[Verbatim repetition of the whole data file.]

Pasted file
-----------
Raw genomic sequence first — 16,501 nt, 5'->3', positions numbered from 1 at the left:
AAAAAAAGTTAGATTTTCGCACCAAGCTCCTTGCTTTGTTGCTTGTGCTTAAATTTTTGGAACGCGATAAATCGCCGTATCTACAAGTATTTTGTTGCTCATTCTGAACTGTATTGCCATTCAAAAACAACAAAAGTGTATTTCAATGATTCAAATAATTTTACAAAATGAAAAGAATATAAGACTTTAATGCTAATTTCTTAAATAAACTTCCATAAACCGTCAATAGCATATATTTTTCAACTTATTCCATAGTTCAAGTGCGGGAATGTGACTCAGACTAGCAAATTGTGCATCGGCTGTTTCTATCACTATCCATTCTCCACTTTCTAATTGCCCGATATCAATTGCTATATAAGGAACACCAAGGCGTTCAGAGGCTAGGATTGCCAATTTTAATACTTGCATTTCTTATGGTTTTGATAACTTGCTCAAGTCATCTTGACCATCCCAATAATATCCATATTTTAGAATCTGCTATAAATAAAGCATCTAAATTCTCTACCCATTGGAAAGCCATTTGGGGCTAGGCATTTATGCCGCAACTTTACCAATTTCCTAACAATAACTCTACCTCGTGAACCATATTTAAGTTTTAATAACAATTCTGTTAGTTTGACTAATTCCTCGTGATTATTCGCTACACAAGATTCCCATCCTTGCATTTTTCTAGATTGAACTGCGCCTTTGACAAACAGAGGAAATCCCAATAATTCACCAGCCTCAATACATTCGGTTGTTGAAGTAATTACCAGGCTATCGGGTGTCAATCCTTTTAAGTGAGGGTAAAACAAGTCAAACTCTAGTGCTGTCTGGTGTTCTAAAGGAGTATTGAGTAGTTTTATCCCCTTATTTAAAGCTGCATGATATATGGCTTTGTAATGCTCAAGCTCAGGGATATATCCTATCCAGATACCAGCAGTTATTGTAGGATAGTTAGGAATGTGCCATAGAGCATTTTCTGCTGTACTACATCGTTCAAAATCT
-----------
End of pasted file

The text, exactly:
Raw genomic sequence first — 16,501 nt, 5'->3', positions numbered from 1 at the left:
AAAAAAAGTTAGATTTTCGCACCAAGCTCCTTGCTTTGTTGCTTGTGCTTAAATTTTTGGAACGCGATAAATCGCCGTATCTACAAGTATTTTGTTGCTCATTCTGAACTGTATTGCCATTCAAAAACAACAAAAGTGTATTTCAATGATTCAAATAATTTTACAAAATGAAAAGAATATAAGACTTTAATGCTAATTTCTTAAATAAACTTCCATAAACCGTCAATAGCATATATTTTTCAACTTATTCCATAGTTCAAGTGCGGGAATGTGACTCAGACTAGCAAATTGTGCATCGGCTGTTTCTATCACTATCCATTCTCCACTTTCTAATTGCCCGATATCAATTGCTATATAAGGAACACCAAGGCGTTCAGAGGCTAGGATTGCCAATTTTAATACTTGCATTTCTTATGGTTTTGATAACTTGCTCAAGTCATCTTGACCATCCCAATAATATCCATATTTTAGAATCTGCTATAAATAAAGCATCTAAATTCTCTACCCATTGGAAAGCCATTTGGGGCTAGGCATTTATGCCGCAACTTTACCAATTTCCTAACAATAACTCTACCTCGTGAACCATATTTAAGTTTTAATAACAATTCTGTTAGTTTGACTAATTCCTCGTGATTATTCGCTACACAAGATTCCCATCCTTGCATTTTTCTAGATTGAACTGCGCCTTTGACAAACAGAGGAAATCCCAATAATTCACCAGCCTCAATACATTCGGTTGTTGAAGTAATTACCAGGCTATCGGGTGTCAATCCTTTTAAGTGAGGGTAAAACAAGTCAAACTCTAGTGCTGTCTGGTGTTCTAAAGGAGTATTGAGTAGTTTTATCCCCTTATTTAAAGCTGCATGATATATGGCTTTGTAATGCTCAAGCTCAGGGATATATCCTATCCAGATACCAGCAGTTATTGTAGGATAGTTAGGAATGTGCCATAGAGCATTTTCTGCTGTACTACATCGTTCAAAATCT